How will the heat generated by a laser beam affect my board and components during depaneling? Will it melt edge components into an ugly heap? Or demolish thin flex materials into an unrecognizable blob? We get these worst case scenario questions all the time from PCB designers and manufacturers who have relied on mechanical routers, manual cutters, and other traditional depaneling machines throughout their careers. So it is no wonder that there’s an ongoing concern about a laser’s heat affective zone (HAZ), and the thermal effect on edge components in particular.
It seems like there are more myths about UV laser depaneling than there are about the Loch Ness Monster. But unlike old Nessie, UV laser depaneling myths are much easier to debunk.
“What’s that discoloration on the edges?”
That’s the question asked most often with an element of shock and surprise by people who are using UV laser depaneling machines for the first time to cut PCBs from FR4 and polyimide. The simple answer is that some edge charring occurs on thicker materials like FR4 and the “discoloration” is a carbon residue produced on each pass of the laser. In most cases, the edge charring is just a cosmetic issue that does not affect PCB quality. The biggest concern is that the carbon dust may be conductive and may somehow contaminate or short-circuit components populating the board.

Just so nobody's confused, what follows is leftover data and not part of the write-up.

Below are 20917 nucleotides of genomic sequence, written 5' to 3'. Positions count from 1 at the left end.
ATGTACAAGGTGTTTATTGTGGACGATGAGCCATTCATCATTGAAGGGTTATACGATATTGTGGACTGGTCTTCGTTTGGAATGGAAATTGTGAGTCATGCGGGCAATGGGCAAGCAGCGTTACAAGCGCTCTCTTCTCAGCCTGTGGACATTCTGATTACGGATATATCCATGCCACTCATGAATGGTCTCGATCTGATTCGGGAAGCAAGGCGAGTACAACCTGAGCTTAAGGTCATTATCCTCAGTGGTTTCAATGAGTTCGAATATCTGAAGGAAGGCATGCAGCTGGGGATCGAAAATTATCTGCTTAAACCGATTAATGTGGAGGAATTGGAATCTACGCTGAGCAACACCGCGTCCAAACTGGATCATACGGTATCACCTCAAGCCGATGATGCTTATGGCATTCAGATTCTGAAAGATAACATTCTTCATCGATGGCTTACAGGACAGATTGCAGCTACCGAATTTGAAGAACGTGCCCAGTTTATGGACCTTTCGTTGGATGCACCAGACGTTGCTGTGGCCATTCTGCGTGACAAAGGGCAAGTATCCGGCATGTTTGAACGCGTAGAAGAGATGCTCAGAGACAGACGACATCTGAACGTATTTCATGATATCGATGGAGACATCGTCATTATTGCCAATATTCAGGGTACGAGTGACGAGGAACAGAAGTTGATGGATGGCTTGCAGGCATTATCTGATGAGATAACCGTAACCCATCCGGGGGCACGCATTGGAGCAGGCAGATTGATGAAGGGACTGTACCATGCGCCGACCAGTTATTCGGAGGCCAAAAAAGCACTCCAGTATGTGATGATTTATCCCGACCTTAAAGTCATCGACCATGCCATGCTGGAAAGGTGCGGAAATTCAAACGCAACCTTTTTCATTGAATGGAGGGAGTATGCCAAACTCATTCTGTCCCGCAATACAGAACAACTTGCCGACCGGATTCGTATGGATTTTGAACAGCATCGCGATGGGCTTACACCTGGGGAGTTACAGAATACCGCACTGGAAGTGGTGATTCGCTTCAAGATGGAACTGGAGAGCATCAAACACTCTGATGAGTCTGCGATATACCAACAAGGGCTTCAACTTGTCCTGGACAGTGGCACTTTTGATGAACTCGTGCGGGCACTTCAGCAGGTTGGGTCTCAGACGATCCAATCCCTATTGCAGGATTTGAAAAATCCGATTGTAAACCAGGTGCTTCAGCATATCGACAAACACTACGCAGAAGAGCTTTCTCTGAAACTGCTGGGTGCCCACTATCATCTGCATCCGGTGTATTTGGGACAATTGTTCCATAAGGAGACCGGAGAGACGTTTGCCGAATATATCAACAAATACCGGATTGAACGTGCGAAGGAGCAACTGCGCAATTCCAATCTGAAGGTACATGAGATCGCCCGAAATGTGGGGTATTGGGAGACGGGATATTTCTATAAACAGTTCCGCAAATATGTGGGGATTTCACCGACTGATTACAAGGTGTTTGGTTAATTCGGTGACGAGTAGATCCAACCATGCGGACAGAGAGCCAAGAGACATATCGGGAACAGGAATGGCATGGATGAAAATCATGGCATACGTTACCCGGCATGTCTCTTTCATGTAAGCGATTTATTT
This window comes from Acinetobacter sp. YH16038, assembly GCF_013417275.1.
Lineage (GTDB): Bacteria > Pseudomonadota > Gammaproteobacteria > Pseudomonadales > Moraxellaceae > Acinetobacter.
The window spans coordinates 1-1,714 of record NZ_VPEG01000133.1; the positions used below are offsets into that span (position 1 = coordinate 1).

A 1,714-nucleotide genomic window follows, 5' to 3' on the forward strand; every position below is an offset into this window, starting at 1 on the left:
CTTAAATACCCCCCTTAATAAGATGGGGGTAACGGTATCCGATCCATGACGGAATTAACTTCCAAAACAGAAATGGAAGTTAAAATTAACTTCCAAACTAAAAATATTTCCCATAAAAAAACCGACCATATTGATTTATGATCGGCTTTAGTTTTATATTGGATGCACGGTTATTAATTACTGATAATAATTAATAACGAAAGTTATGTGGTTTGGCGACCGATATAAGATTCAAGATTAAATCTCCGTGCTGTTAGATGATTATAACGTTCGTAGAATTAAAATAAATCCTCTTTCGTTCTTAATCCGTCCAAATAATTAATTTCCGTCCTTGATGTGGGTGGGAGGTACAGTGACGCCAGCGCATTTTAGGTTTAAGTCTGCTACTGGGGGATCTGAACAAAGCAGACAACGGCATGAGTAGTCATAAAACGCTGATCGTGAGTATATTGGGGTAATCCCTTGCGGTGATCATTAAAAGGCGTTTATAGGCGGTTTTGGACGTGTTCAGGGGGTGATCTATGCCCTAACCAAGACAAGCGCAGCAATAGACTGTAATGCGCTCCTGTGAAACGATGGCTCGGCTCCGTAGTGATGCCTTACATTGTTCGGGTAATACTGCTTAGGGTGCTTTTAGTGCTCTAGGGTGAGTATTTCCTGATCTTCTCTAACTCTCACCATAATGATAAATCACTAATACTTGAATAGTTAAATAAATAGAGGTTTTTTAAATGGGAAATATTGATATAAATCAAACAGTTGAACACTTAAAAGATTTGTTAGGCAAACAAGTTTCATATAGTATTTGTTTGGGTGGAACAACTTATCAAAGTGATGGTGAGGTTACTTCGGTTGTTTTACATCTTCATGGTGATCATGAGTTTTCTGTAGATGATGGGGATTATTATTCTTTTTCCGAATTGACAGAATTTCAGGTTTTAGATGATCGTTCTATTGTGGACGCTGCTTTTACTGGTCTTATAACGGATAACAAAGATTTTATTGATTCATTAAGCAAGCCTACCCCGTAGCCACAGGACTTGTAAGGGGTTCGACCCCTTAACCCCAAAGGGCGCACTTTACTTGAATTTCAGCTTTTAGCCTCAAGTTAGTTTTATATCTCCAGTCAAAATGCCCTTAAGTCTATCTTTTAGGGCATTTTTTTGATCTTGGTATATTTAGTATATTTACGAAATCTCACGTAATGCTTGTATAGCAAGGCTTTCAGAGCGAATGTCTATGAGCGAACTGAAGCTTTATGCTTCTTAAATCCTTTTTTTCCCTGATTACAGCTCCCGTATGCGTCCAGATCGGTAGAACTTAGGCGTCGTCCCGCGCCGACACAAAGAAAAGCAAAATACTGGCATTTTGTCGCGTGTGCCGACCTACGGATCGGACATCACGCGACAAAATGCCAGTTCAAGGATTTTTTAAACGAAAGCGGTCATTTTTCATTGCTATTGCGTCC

Putting together an automated SMT assembly line is like building a sports team. You’re looking for the best available player at each position and those you can count on to deliver the highest level of performance week in, week out. But like the kid with untapped talent who sits on the bench game after game, UV laser depaneling is often overlooked as a key component of the SMT assembly line.
When the roof starts to leak and the floors begin to creak, you know a home makeover is long overdue. But how do you know when your PCB manufacturing line needs an extreme upgrade to the latest technology? Printed circuit boards and their uses have evolved and changed dramatically since their introduction in the 1940s, and so have their manufacturing methods. But that doesn’t mean that everyone is on the same page when it comes to staying in tune with today’s advanced miniature boards designed for highly sophisticated electronics.